Sirius has projected revenue to grow 10% in 2012 to $3.3 billion. It is a very conservative growth rate, especially when one considers that the company exited 2011 at an annualized run rate in excess of $3.1 billion. Will the subscription price increase have much of an impact on ARPU? Probably not in Q1. As noted, many of the subs are on multi-year agreements and the price increases will be implemented on the anniversary date. The impact will be increasing throughout 2012 and into 2013. It is also likely to be mitigated by retention discounting to ensure the company exceeds subscriber net add guidance for 2012.
Other First Quarter Events
Most of the other Q1 events - Stern lawsuit, auto sales, Sound Exchange suit - have, to an extent, been priced into the current Sirius share price by the market. The issues around Liberty Media's objectives with its FCC filing and intentions with respect to the expiration of the standstill restrictions are unlikely to be addressed by Sirius. For that matter, they may not be discussed much by Liberty at its own conference call the following week.
Sirius should show strong subscriber numbers in the first quarter. The only questions are whether it will come from used car initiatives and strong auto sales or due to heavier than expected retention discounting. And, even if the numbers show strength, will it be sufficient to satisfy investors and analysts who are already looking for numbers that beat the company's conservative guidance?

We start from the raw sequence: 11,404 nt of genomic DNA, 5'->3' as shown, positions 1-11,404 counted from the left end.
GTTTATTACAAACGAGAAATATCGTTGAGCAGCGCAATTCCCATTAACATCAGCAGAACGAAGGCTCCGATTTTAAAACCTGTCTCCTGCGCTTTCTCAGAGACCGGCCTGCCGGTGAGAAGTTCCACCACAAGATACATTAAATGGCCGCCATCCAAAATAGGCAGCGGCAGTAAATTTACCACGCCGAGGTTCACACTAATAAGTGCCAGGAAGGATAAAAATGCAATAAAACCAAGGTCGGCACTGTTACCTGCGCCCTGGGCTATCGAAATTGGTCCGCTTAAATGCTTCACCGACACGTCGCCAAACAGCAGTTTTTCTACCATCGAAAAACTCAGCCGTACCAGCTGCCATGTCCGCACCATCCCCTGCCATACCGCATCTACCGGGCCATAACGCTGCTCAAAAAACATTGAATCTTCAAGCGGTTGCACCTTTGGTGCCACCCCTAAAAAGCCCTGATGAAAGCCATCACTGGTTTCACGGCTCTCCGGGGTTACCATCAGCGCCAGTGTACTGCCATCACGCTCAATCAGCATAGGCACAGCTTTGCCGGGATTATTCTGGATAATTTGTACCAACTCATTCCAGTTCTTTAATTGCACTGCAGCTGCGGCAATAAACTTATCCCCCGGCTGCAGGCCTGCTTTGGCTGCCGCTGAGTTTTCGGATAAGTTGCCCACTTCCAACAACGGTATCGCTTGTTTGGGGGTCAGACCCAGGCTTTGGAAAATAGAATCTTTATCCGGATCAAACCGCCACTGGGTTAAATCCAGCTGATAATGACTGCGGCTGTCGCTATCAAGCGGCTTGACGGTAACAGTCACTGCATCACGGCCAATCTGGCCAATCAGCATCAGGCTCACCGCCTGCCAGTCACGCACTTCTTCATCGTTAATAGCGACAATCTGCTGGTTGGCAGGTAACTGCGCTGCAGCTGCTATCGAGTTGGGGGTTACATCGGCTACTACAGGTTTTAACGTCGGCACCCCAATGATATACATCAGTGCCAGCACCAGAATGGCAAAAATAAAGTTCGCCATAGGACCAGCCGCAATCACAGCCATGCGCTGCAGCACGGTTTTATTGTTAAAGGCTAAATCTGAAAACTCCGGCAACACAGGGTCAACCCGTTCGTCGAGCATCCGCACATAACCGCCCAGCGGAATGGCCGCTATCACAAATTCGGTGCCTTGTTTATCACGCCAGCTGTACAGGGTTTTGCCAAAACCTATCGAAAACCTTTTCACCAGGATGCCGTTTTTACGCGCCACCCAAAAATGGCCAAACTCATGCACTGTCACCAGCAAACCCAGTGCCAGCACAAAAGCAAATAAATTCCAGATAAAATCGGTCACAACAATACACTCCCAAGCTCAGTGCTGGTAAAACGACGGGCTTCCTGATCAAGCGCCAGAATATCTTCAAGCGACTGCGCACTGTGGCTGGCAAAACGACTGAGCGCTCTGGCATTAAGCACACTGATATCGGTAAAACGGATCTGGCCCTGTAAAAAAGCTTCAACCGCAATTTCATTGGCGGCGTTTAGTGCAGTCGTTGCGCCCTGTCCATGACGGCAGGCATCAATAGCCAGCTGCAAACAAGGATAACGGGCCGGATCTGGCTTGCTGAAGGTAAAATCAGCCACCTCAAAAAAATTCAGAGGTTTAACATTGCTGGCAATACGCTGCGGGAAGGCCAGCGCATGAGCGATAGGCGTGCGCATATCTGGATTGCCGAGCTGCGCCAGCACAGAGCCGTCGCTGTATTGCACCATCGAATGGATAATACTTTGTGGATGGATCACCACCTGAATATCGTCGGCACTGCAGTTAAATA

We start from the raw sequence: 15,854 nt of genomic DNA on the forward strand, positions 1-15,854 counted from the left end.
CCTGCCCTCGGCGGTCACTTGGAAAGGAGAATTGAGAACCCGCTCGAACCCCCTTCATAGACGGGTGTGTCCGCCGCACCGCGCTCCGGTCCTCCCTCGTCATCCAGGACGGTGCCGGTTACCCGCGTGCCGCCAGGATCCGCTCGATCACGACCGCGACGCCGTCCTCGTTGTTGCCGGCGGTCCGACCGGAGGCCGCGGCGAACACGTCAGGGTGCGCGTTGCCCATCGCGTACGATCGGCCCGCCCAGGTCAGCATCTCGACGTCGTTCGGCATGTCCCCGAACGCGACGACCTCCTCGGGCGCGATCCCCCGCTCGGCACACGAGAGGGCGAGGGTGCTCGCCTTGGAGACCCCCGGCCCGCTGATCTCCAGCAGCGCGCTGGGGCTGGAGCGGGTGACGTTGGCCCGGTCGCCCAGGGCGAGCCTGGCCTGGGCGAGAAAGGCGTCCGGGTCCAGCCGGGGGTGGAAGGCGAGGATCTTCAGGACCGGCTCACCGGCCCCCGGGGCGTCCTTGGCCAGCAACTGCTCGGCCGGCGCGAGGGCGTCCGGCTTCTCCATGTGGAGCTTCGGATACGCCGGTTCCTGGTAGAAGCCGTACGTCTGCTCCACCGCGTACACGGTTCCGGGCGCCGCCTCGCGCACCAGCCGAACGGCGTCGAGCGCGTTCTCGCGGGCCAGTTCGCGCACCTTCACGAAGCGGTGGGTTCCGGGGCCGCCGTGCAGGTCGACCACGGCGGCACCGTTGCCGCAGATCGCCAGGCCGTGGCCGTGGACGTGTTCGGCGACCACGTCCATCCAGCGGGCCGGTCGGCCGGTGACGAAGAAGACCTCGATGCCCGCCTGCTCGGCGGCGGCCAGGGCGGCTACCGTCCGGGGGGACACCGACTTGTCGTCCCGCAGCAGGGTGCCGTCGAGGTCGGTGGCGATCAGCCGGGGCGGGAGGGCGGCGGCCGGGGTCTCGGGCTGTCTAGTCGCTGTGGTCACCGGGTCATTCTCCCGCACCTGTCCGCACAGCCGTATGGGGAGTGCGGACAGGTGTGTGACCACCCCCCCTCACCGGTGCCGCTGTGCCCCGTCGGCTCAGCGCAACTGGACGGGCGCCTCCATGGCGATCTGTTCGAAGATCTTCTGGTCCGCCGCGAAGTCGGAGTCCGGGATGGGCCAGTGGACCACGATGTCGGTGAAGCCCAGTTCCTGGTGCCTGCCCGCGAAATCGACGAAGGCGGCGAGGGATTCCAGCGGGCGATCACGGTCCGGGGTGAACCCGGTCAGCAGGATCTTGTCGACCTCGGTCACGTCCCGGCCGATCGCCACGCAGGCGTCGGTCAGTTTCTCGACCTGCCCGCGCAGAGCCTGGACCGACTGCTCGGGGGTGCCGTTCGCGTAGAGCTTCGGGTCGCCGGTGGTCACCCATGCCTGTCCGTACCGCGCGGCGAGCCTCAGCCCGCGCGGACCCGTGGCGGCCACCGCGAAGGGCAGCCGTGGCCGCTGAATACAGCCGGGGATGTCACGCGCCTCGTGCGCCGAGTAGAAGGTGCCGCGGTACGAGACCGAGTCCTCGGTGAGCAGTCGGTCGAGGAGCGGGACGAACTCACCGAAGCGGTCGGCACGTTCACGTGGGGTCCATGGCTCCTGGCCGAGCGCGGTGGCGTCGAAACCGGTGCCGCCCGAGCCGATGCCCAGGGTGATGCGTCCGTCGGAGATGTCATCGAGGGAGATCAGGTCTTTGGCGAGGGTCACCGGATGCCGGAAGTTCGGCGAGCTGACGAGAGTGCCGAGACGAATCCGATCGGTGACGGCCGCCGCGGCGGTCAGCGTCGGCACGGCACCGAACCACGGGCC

I expect to see subscribers on a growth path to exceed 1.3 million net adds in 2012. I will also be disappointed if the numbers don't support an annualized figure at least as high as 2011. The company will find it much easier to show excellent progress on exceeding revenue projections, but as with the subscriber guidance, will it be enough?
One final note. Q1 has been an erratic quarter for adding subscribers. For the past three years the net adds have been -404,422 in 2009, 171,441 in 2010 and 373,064 in 2011. Not exactly the type of figures on which to base an annual prediction.
Additional disclosure: I have $3 January 2013 covered calls against most of my Sirius position, as well as some $2 and $2.50 January 2013 covered calls. I may initiate (or close) a buy stock/sell option position in Sirius, discussed in another article, at any time. I have no positions or plans to trade Liberty in the next 72 hours.